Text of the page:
A crucial part of COMMON's work is undertaking research into socio-economic inequality across the UK theatre industry.
We are dedicated to keeping up-to-date with current developments in diversity, inclusion and accessibility in the industry.
Alongside pursuing our own research, we also collaborate with leading cultural sociologists, researchers and academics to support existing research into socio-economic inequality in Britain today. This enables us to better understand the relationship between an individual's socio-economic background and their ability to build a sustainable career in theatre.
We occasionally post links to research studies, policies or other relevant material published by theatres, arts organisations and funding bodies across the UK. If you come across any research you think we would be interested in and could include below, please don't hesitate to get in touch.
Arts, Creativity and Employability (ACE)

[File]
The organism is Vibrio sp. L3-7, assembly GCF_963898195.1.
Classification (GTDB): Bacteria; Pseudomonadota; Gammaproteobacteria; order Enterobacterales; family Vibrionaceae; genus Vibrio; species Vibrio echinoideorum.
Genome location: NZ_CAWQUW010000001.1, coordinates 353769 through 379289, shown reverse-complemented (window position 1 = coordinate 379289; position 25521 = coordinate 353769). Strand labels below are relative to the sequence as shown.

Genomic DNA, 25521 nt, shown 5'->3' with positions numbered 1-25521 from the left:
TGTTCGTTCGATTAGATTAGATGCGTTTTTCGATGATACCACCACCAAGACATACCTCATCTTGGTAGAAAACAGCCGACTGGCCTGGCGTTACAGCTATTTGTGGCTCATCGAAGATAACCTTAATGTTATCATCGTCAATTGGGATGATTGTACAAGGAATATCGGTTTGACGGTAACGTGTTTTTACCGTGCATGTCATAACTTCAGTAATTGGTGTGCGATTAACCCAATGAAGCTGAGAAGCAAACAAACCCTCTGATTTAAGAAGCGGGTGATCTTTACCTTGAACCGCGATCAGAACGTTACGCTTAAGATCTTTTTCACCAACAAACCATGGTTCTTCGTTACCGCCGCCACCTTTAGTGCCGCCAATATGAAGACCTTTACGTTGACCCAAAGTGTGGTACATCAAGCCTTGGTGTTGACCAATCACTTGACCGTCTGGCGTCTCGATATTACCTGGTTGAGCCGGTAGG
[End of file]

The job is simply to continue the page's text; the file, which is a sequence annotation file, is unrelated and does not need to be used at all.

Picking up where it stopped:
A participatory action research project between
Abertay University and the Articulate Cultural Trust.
2018 / 2019
THE SUTTON TRUST:
ELITIST BRITAIN 2019
The cultural non-participant: critical logics and discursive subject identities
Stage Directors UK: The Directors Voice - Training and Career Development Study
Beyond the heartlands: deindustrialization, naturalization and the meaning of an ‘industrial’ tradition
Deindustrialization becomes a process of rewriting an historic identity –one that sheds new light on industrial loss in diverse situations, and at an ever-increasing distance from closure.
Panic! Social Class, Taste and Inequalities in the Creative Industries
Published in April 2018, this is the first sociological study on social mobility in the cultural industries.
Arts Council England's 2016/17 Diversity Report
Equality, Diversity and the Creative Case: A Data Report 2016 - 2017
‘Like Skydiving without a Parachute’: How Class Origin Shapes Occupational Trajectories in British Acting
Heritage Work: The Preservations and Performances of Thames Sailing Barges
Work has been central to studies of heritage practices in the context of deindustrialisation: how working identities and communities use or become used in the development of heritage-led regeneration.